Caramie Schnell

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September 19, 2012
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Elephant Revival plays a part in life's 'grand symphony'

Where words fail, music speaks.

Those are the poignant words atop Elephant Revival's Facebook page.

"Music is vibrational," said the band's guitarist Daniel Rodriguez. "Everything in creation has been proven to have a specific vibratory frequency. But music and sound is unique. It is an invisible thing that can be felt internally. It can conjure up emotions of joy, sorrow, excitement etc. - emotions that everybody has experience with."

Even nature itself has its own rhythms and melodies, Rodriguez points out.

"Waves rolling in, birds singing, woodpeckers, crickets, frogs ... the seasons even work off of a rhythm. It's almost like all of life is a grand symphony and we are all playing our part."

The band has performed in all corners of Eagle County - the Vilar Center in Beaver Creek, outside in Minturn, at State Bridge Riverside Amphitheater and more, but Thursday night marks the first time the band will take the stage at the Ford Amphitheater, where the Nederland-based band will kick off the inaugural Season of Song festival along with Dala, Jesse Ruben and Michael Tomlinson. It's the band's last outdoor Colorado show of the season, and they're excited to play at a new venue and a new festival, said Rodriguez, who took the time to answer a few questions for the Vail Daily.

Vail Daily: What's new in Elephant Revival's world?

Daniel Rodriguez: We have a brand new EP containing seven new songs of new material, which will hopefully be ready for the show Thursday. We are very happy with the way it came out, and the fact that it was recorded mostly live with very few overdubs, using DSD technology, which is a superior recording technology to the standard methods. The EP is called "It's Alive" quoting a lyric in the song "What's That?" as well as playing into the fact that it was recorded mostly live.

We also have a new songbook with the songs from both our albums as well as from the EP, plus lyrics and chords from three new downloadable songs that come with the songbook. We are excited with the way the book turned out. All five members contributed original unique art and pictures that is used as a background to each page. The art that Bonnie contributed came out spectacular.

VD: This festival has a lot of songwriters coming who people might not recognize by name, but would surely recognize the songs they've written. Who are you excited to see/meet?

DR: You know I have glanced online at all the songwriters that will be playing, and I have to say that I am excited to listen and potentially meet all of them. Now who I come home most excited about is yet to be known.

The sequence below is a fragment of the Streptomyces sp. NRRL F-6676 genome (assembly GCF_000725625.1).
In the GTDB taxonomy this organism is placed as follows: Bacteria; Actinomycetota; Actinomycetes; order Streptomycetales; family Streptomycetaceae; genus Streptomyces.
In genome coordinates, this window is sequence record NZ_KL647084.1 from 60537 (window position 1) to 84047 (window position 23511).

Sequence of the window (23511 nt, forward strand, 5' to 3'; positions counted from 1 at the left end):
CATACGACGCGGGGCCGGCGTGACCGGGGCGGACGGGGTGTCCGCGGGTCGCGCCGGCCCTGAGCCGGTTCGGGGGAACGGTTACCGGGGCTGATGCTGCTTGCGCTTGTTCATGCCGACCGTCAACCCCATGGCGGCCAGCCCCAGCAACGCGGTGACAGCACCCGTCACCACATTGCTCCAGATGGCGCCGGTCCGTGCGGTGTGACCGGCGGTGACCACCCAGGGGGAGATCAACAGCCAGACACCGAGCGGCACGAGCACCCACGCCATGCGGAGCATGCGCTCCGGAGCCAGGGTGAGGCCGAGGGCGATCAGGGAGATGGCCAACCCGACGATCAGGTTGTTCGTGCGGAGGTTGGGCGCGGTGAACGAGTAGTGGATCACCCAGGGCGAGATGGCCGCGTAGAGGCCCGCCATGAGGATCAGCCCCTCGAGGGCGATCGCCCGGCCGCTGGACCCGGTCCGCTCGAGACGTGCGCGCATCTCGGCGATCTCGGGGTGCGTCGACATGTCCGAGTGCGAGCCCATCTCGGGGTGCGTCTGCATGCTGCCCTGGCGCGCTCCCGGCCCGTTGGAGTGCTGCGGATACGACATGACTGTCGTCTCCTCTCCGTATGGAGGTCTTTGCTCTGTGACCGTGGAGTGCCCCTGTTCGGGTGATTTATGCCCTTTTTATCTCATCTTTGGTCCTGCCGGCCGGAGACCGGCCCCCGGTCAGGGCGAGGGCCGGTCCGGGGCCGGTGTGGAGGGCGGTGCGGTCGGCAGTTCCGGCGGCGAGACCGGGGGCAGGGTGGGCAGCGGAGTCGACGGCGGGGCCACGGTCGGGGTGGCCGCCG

VD: What do you think distinguishes Elephant Revival from other bands?

DR: I think the fact that all five members write, and perform the songs they write during our sets, is unique. Most bands have a lead singer, even if all the musicians write, there's usually just one singer. Elephant Revival may have a singer who is more talented than others, but we all step up to bat, so-to-speak, once it comes our turn. And I think that appeals to a wide array of listeners ... everyone can relate to one of us in some form or fashion.

I also think that we have developed our own sound that is different from everyone. We are not trying to be anybody else, and I truly believe that the music we are making, although derivative of other styles, is all it's own thing. But that's just my opinion.

VD: Sometimes, after hearing new pop songs, I wonder if the art of songwriting has been lost. But then I hear carefully crafted songs, with lyrics that really make you think, and realize all hope is not lost. Tell me about a song you heard recently where the lyrics really got you?

DR: Well a lot of times big money-big sponsor radio doesn't play thoughtful music. It's actually quite homogenized, over produced, auto-tuned, and contains petty emotions with no goose bump reaction available. A lot of times I find the great songwriters have cultish followings and have no desire to be poppy because of the compromise that would mean to their true calling. That doesn't mean there isn't good stuff being played on the radio, because there is. It just means you have to look harder. The last song I listened to that made me think was Bob Dylan's "It's Alright, Ma' (I'm only Bleeding)" recorded in the early '60s ... or was it the song "The Curse" by Josh Ritter ... I forget. Both great songs.

VD: Tell me about a song you or someone in your band recently wrote. What inspired it?-

DR: Bonnie just wrote a song called "What's That?" which is on our new EP. It's an incredible tune. Lyrically it leaves the whole world wide open. What inspired it, I can't speak for her, but it seems like creation itself and all those big questions we have.

Visit for festival details.

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The VailDaily Updated Sep 19, 2012 02:19PM Published Sep 19, 2012 02:15PM Copyright 2012 The VailDaily. All rights reserved. This material may not be published, broadcast, rewritten or redistributed.